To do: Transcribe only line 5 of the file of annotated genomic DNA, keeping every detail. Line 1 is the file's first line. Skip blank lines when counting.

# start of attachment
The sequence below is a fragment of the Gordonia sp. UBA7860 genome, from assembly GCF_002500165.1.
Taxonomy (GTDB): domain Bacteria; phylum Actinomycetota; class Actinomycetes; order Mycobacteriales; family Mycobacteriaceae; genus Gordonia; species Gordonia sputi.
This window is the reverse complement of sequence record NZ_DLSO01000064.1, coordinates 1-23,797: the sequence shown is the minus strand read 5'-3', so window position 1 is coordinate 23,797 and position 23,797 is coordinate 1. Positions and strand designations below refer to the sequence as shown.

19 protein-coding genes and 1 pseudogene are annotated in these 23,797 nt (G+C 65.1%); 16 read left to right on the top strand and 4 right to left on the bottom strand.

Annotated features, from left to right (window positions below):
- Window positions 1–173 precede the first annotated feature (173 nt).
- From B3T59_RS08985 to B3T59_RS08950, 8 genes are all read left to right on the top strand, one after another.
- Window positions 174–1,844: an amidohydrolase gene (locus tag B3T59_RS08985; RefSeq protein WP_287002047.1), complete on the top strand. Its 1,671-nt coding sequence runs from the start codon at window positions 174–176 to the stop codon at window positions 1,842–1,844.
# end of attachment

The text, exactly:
Annotated features, from left to right (window positions below):